Standards for the storage of local government records take effect on April 7, 2015. These standards are published as Local Government Bulletin F: Records Storage Standards and are available at this address: https://www.tsl.texas.gov/slrm/recordspubs/lgbullf.html.
These standards establish mandatory minimum storage conditions for permanent records and historic court records, and offer optional enhanced conditions for all local government records. We know there are questions, so we’ll try to answer a few for you now:
Why were these records storage standards developed?
Legal historians were alarmed at the frequency of historical Texas court records’ being lost to theft and poor storage conditions. (Here’s a Houston Chronicle story about an 1858 Gonzales County slave record for sale on eBay). A group of judges and attorneys appealed to the Texas Supreme Court to study the issue, and the Supreme Court responded by ordering the creation of the Texas Court Records Preservation Task Force, which included county and district clerks, attorneys, archivists, a law professor, a judge, and state senator Joan Huffman, among others. The first paragraph of that order reads:
Texas history is housed in boxes stored in courthouses across Texas. In 2008, Hurricane Ike hit Galveston County, damaging more than 600 boxes of court case records in the Galveston County District Clerk’s Office. Many other Texas counties have suffered a loss of court records due to courthouse fires, floods, and theft. Court records, like all paper documents, are also damaged by the ravages of time if they are not properly preserved. The vulnerability of court records in Texas to these threats underscores the need to create a statewide, comprehensive plan to protect and preserve them.
The Task Force spent two years volunteering their time to study the storage conditions of historic court records in Texas. (Here’s a San Antonio Express-News article about the work of the task force.) Based on findings of the task force, House Bill 1559 was proposed and signed into law in 2011. This law prescribed that the Texas State Library and Archives Commission (TSLAC) adopt rules for the retention, storage, and destruction of any court document filed with, otherwise presented to, or produced by a court before January 1, 1951.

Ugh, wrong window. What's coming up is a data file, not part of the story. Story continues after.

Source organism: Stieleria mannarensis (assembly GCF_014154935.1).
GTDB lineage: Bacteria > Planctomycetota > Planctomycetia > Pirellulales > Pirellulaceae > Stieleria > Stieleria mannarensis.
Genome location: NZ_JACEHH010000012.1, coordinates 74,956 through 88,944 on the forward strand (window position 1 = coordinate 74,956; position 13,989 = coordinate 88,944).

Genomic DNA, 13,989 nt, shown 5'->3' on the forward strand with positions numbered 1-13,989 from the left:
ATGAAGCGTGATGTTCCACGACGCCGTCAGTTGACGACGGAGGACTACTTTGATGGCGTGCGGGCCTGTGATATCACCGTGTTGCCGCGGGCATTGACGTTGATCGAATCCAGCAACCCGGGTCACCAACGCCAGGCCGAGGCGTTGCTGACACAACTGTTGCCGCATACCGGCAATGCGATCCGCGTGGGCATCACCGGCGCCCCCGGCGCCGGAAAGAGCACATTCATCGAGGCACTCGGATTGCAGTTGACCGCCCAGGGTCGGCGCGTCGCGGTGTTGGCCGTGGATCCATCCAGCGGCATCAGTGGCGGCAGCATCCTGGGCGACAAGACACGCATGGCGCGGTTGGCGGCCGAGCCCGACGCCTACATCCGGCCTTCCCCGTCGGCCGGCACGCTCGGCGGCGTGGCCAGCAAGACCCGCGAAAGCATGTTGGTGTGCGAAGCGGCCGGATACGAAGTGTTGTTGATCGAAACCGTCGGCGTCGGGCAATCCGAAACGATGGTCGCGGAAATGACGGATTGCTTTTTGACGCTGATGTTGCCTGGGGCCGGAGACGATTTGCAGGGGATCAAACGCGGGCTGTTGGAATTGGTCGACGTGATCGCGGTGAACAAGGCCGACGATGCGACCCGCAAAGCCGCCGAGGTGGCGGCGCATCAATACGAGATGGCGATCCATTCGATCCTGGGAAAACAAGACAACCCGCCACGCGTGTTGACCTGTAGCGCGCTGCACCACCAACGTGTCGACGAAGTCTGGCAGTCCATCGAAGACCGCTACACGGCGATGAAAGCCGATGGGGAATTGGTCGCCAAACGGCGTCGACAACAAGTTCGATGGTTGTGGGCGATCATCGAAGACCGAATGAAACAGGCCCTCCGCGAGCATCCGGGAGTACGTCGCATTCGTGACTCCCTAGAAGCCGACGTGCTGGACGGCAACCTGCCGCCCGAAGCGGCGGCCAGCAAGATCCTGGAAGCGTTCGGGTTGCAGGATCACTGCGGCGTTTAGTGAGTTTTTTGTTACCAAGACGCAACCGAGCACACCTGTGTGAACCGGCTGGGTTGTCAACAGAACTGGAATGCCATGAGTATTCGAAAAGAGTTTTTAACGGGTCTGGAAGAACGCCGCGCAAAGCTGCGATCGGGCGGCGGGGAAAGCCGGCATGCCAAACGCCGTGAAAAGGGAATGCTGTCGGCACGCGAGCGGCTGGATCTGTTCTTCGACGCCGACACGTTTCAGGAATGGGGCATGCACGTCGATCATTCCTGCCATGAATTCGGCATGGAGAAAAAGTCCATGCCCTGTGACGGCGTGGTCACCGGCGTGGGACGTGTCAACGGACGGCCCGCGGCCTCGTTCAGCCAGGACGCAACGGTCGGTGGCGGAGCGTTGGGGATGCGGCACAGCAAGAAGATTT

Additionally, Local Government Code §203.048 requires TSLAC to adopt rules for the storage of records of permanent value. Therefore, the storage standards were developed to meet the requirements of both statutes.
How were these standards developed?
In 2012 the Texas State Library and Archives Commission formed a task force of its own after receiving numerous comments when the standards were initially published for comment. The Local Government Records Storage Task Force brought together state and local government officials, and representatives of local government organizations who would be most affected by the standards. The Task Force included TSLAC, as well as the County Judges and Commissioners Association of Texas, Texas Conference of Urban Counties, Texas Association of Counties, Texas Historical Commission, County and District Clerks Association of Texas, Texas Municipal League, Texas Court Records Preservation Task Force, and State Representative Sarah Davis.
The Task Force met over the spring and summer of 2012 to develop standards that would protect the state’s most important historic records without placing an unreasonable financial burden on local governments. The standards were published in the fall of 2012 for comment and officially adopted by TSLAC in April 2013.
What records are covered by these standards?
These storage standards only apply to court records prior to 1951 and permanent records. Permanent records are records designated with a permanent retention in the local government retention schedules.
The standards also apply only to records in storage and are not required for records being transported, temporarily housed or displayed, or in active use.
Finally, the standards also only apply to paper records. Storage requirements for local government records stored electronically and on microforms are adopted under other administrative rules found in Bulletin B and Bulletin A, respectively.
Where can I find more information?
We have an archived webinar to help explain these standards. The webinar also includes some tips on how to ensure records protection in a cost-effective manner.